The Papwa Sewgolum Golf Course seems like a perfect place to carry out a quiet assassination.
Here, between the silent, overburdened mango trees and rotting shacks, old Indian men dressed in skinny golf shirts, bomber-taupe golf shoes and biscuit-coloured shorts, indulge their colonial fetish of nine irons and black caddies.
The course is named after the great Sewsunker “Papwa” Sewgolum, who kicked Gary Player’s butt back in the sixties.
It’s a glory still talked about with some fondness over pints of Castle in the clubhouse. But far from the luscious greens of an Augusta, the Papwa Sewgolum Golf Course sits uncomfortably like a dampened oasis in a swamp of discontent, prejudice and municipal neglect.
There aren’t many golf courses that can boast a crematorium and squatter camp as neighbours. Little wonder then, if you are an old Indian man with golf clubs and enough under the mattress, you come here to Papwa, to die.
This might explain the spooks about the course.
So, it is with a mixture of trepidation and fascination that I agreed to meet Krish Dhudraj in the parking lot of the Papwa Sewgulum. I imagine a scream muffled under a duffel bag would pass for an irreverent cry of a passing hadeda.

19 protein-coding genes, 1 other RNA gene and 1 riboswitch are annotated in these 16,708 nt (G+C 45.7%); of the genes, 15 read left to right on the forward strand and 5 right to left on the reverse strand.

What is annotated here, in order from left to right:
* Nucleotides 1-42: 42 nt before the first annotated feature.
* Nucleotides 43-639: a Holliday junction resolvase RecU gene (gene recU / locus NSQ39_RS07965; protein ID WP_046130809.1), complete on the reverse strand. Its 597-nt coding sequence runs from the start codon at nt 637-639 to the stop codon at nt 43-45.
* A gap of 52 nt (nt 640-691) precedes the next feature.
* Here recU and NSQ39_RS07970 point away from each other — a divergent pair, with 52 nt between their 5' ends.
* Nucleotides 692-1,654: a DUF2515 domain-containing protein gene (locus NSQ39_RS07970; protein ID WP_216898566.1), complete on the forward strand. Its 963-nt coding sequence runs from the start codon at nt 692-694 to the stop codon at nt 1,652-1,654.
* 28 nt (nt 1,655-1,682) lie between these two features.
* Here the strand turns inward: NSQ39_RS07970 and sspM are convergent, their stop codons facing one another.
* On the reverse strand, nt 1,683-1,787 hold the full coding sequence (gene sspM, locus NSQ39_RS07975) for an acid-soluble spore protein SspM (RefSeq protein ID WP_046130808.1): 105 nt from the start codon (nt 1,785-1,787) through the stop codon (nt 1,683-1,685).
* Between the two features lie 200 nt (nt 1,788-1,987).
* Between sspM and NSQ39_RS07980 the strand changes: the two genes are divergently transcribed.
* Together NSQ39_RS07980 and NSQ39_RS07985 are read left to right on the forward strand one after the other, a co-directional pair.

The previous day, Dhudraj called me from a private number and introduced himself as an associate of Schabir Shaik. He’d read about me in the Sunday Times as a “rockstar political blogger”, or so he said.
“I have a story for you. Meet me in the parking lot of Papwa Sewgulum,” he instructed me.
Krish rocked up in a BMW. I don’t remember the colour, but I’m guessing it was black (it would suit him).
He climbed out of the car, his long hair glistening in the April sun. I readied myself. His dramatically faded jeans and steel-toed boots made him look more like a cowboy than a BEE groupie. He tapped his cigarette pack and bit on to one with the grittiness of a Texan in a black-and-white Western about to describe a righteous kill.
He offered me a cigarette. I could have done with a drink.
I declined. He leaned slightly against the bonnet of the car and looked me up. And then down.
“You are the writer then,” he began.
He seemed sceptical; people usually are. I don’t know why readers imagine me to be older, taller and my pen a blood-stained machete. I tried hard to narrow my eyes to a squint, hoping my forehead creased in thoughtful intensity.
He then got down to business. Pulling out news clippings inserted in plastic sleeves that proved his close relationship to Shaik, he went on to give me a snappy summary of the political conspiracy at play. Shaik, it seemed, was promised a political pardon if he took the fall for Zuma, but with the president already in power for a year and controversy after controversy dogging his heels, the prospect of a presidential pardon was fast becoming a distinct impossibility.
Public sentiment had already dramatically dived against Zuma after it was revealed that he had fathered another child, this time, with Safa boss, Irvin Khoza’s daughter.
“Shaik is becoming impatient with his situation,” he said.“What about his health?” I ask.